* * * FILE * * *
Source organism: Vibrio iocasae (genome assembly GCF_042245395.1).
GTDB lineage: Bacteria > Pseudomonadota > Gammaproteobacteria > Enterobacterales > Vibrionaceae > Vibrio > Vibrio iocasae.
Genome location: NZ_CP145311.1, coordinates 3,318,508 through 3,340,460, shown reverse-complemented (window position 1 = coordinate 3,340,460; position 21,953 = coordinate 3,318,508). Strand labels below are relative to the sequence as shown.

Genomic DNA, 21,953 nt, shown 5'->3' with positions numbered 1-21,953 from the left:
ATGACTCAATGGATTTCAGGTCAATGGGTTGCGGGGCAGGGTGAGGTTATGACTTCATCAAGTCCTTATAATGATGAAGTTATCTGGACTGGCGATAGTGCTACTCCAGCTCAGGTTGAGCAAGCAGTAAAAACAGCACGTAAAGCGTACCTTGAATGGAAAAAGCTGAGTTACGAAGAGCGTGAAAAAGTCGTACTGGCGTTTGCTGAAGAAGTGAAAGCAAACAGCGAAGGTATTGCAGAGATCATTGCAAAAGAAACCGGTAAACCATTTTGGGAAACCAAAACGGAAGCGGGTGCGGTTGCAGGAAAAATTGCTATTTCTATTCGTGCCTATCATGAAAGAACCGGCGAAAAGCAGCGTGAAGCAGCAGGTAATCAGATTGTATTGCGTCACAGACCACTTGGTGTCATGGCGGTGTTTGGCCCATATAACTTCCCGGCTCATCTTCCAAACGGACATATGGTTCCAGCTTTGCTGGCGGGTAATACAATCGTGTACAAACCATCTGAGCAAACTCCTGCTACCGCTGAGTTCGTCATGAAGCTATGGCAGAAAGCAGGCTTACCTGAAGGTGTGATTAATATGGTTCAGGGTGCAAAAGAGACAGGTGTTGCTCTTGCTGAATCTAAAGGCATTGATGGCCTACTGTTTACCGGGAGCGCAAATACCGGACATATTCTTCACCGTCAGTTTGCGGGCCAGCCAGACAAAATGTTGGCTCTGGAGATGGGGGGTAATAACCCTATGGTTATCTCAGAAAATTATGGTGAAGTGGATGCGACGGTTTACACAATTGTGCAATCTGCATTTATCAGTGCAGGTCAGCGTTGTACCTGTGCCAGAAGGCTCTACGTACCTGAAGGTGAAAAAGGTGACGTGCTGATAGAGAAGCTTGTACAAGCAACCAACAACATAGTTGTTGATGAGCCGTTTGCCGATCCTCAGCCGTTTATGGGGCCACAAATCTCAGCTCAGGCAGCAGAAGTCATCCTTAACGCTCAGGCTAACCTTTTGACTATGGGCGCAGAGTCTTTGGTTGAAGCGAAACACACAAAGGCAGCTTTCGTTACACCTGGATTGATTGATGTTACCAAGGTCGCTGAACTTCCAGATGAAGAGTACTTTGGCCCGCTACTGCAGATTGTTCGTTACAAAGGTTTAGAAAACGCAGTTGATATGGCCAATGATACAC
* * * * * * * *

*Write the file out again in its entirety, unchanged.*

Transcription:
Source organism: Vibrio iocasae (genome assembly GCF_042245395.1).
GTDB lineage: Bacteria > Pseudomonadota > Gammaproteobacteria > Enterobacterales > Vibrionaceae > Vibrio > Vibrio iocasae.
Genome location: NZ_CP145311.1, coordinates 3,318,508 through 3,340,460, shown reverse-complemented (window position 1 = coordinate 3,340,460; position 21,953 = coordinate 3,318,508). Strand labels below are relative to the sequence as shown.

Genomic DNA, 21,953 nt, shown 5'->3' with positions numbered 1-21,953 from the left:
ATGACTCAATGGATTTCAGGTCAATGGGTTGCGGGGCAGGGTGAGGTTATGACTTCATCAAGTCCTTATAATGATGAAGTTATCTGGACTGGCGATAGTGCTACTCCAGCTCAGGTTGAGCAAGCAGTAAAAACAGCACGTAAAGCGTACCTTGAATGGAAAAAGCTGAGTTACGAAGAGCGTGAAAAAGTCGTACTGGCGTTTGCTGAAGAAGTGAAAGCAAACAGCGAAGGTATTGCAGAGATCATTGCAAAAGAAACCGGTAAACCATTTTGGGAAACCAAAACGGAAGCGGGTGCGGTTGCAGGAAAAATTGCTATTTCTATTCGTGCCTATCATGAAAGAACCGGCGAAAAGCAGCGTGAAGCAGCAGGTAATCAGATTGTATTGCGTCACAGACCACTTGGTGTCATGGCGGTGTTTGGCCCATATAACTTCCCGGCTCATCTTCCAAACGGACATATGGTTCCAGCTTTGCTGGCGGGTAATACAATCGTGTACAAACCATCTGAGCAAACTCCTGCTACCGCTGAGTTCGTCATGAAGCTATGGCAGAAAGCAGGCTTACCTGAAGGTGTGATTAATATGGTTCAGGGTGCAAAAGAGACAGGTGTTGCTCTTGCTGAATCTAAAGGCATTGATGGCCTACTGTTTACCGGGAGCGCAAATACCGGACATATTCTTCACCGTCAGTTTGCGGGCCAGCCAGACAAAATGTTGGCTCTGGAGATGGGGGGTAATAACCCTATGGTTATCTCAGAAAATTATGGTGAAGTGGATGCGACGGTTTACACAATTGTGCAATCTGCATTTATCAGTGCAGGTCAGCGTTGTACCTGTGCCAGAAGGCTCTACGTACCTGAAGGTGAAAAAGGTGACGTGCTGATAGAGAAGCTTGTACAAGCAACCAACAACATAGTTGTTGATGAGCCGTTTGCCGATCCTCAGCCGTTTATGGGGCCACAAATCTCAGCTCAGGCAGCAGAAGTCATCCTTAACGCTCAGGCTAACCTTTTGACTATGGGCGCAGAGTCTTTGGTTGAAGCGAAACACACAAAGGCAGCTTTCGTTACACCTGGATTGATTGATGTTACCAAGGTCGCTGAACTTCCAGATGAAGAGTACTTTGGCCCGCTACTGCAGATTGTTCGTTACAAAGGTTTAGAAAACGCAGTTGATATGGCCAATGATACAC